The French presidential election yesterday resulted in a resounding victory for Emmanuel Macron over Marine Le Pen. This was broadly expected by pollsters and the financial markets, standing in stark contrast to the unexpected outcome of Brexit last June and the US presidential election in November. That said, we believe that the backlash against globalization—one of four key themes influencing markets that we outlined at the beginning of the year—continues.
The win by Macron and his En Marche! party (seen as pro-European Union and centrist) calmed markets, assuaging concerns around alternative scenarios that could have jeopardized the stability of the European Union.
Still, these election results are unusual. While the French electoral system has many political parties, for decades the elections have predominantly featured center-left (Socialist Party) and center-right (Republicans, previously UMP) candidates. Generally, both sides were pro-EU, and supported globalization. This time around, French voters rejected this status-quo, pitting the far-right/anti-EU versus a party that was founded by Macron just a year earlier. Even with low turnout, which would typically favor less traditional candidates, Macron won nearly two-thirds of the vote.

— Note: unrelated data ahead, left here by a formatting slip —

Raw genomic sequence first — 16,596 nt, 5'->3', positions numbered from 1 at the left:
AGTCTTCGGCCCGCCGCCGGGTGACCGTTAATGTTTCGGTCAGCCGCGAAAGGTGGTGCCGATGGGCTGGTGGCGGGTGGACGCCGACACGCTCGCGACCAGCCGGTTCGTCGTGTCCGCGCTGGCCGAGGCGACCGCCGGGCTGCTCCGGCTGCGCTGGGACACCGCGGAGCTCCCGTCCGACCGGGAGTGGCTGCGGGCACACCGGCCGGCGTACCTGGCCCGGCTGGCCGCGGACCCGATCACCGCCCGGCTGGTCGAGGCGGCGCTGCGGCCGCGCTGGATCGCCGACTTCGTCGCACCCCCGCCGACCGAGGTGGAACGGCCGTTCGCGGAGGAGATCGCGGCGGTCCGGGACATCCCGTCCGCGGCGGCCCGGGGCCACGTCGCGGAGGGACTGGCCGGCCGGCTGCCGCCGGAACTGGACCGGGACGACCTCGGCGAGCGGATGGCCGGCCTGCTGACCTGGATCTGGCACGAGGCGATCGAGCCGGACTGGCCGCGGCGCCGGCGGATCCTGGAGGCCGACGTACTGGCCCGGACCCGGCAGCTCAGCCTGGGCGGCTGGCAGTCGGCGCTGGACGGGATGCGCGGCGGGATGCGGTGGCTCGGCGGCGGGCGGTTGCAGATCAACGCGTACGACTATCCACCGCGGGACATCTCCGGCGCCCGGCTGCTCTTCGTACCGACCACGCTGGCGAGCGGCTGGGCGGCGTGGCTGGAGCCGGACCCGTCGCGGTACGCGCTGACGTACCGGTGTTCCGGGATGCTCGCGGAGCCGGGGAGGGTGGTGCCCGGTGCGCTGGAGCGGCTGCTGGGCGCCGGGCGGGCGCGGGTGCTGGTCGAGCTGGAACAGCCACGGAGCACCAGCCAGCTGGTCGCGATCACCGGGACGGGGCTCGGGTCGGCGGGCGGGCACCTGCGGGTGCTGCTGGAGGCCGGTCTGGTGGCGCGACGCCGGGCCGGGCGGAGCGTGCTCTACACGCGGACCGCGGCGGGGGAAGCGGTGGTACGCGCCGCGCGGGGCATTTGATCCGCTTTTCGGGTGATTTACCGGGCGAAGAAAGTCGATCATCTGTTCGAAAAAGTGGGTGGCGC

With a new party winning the presidency, the June legislative elections hold interesting implications. Will Macron use the presidential election to successfully control the National Assembly with new and rebranded candidates, or will fringe parties play a larger role? Will he need to embrace a greater degree of populism to build a coalition, or will he pursue technocratic pro-market reforms?
While some of these questions will be answered in the coming months, Macron’s ability to channel the anti-establishment furor that aided his candidacy will be critical in addressing the political malaise in France. We anticipate sharing more thoughts on this topic as Macron looks to bring a “New Deal” to France and the European Union. Stay tuned.